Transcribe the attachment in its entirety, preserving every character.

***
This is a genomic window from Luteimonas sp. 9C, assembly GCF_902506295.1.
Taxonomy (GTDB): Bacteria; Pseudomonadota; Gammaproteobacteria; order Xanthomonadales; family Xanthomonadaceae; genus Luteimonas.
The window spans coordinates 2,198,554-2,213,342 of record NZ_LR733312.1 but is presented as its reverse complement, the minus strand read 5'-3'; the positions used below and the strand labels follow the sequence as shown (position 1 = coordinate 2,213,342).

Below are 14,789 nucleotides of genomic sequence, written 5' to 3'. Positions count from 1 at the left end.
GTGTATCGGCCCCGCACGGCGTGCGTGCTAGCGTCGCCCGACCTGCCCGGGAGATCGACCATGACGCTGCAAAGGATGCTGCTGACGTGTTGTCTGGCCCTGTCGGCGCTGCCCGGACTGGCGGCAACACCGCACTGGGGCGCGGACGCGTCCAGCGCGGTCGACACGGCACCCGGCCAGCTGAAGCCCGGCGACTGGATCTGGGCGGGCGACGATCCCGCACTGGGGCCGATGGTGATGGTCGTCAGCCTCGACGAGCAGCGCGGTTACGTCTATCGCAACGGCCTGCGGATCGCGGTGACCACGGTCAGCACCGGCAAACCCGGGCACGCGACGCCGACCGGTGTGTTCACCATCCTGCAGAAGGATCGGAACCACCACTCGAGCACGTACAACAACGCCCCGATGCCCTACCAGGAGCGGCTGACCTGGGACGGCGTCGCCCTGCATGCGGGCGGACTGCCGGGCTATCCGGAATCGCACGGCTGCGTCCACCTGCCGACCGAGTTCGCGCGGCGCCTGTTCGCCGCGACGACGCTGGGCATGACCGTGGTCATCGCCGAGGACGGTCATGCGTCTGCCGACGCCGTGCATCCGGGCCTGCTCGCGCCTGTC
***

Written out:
This is a genomic window from Luteimonas sp. 9C, assembly GCF_902506295.1.
Taxonomy (GTDB): Bacteria; Pseudomonadota; Gammaproteobacteria; order Xanthomonadales; family Xanthomonadaceae; genus Luteimonas.
The window spans coordinates 2,198,554-2,213,342 of record NZ_LR733312.1 but is presented as its reverse complement, the minus strand read 5'-3'; the positions used below and the strand labels follow the sequence as shown (position 1 = coordinate 2,213,342).

Below are 14,789 nucleotides of genomic sequence, written 5' to 3'. Positions count from 1 at the left end.
GTGTATCGGCCCCGCACGGCGTGCGTGCTAGCGTCGCCCGACCTGCCCGGGAGATCGACCATGACGCTGCAAAGGATGCTGCTGACGTGTTGTCTGGCCCTGTCGGCGCTGCCCGGACTGGCGGCAACACCGCACTGGGGCGCGGACGCGTCCAGCGCGGTCGACACGGCACCCGGCCAGCTGAAGCCCGGCGACTGGATCTGGGCGGGCGACGATCCCGCACTGGGGCCGATGGTGATGGTCGTCAGCCTCGACGAGCAGCGCGGTTACGTCTATCGCAACGGCCTGCGGATCGCGGTGACCACGGTCAGCACCGGCAAACCCGGGCACGCGACGCCGACCGGTGTGTTCACCATCCTGCAGAAGGATCGGAACCACCACTCGAGCACGTACAACAACGCCCCGATGCCCTACCAGGAGCGGCTGACCTGGGACGGCGTCGCCCTGCATGCGGGCGGACTGCCGGGCTATCCGGAATCGCACGGCTGCGTCCACCTGCCGACCGAGTTCGCGCGGCGCCTGTTCGCCGCGACGACGCTGGGCATGACCGTGGTCATCGCCGAGGACGGTCATGCGTCTGCCGACGCCGTGCATCCGGGCCTGCTCGCGCCTGTC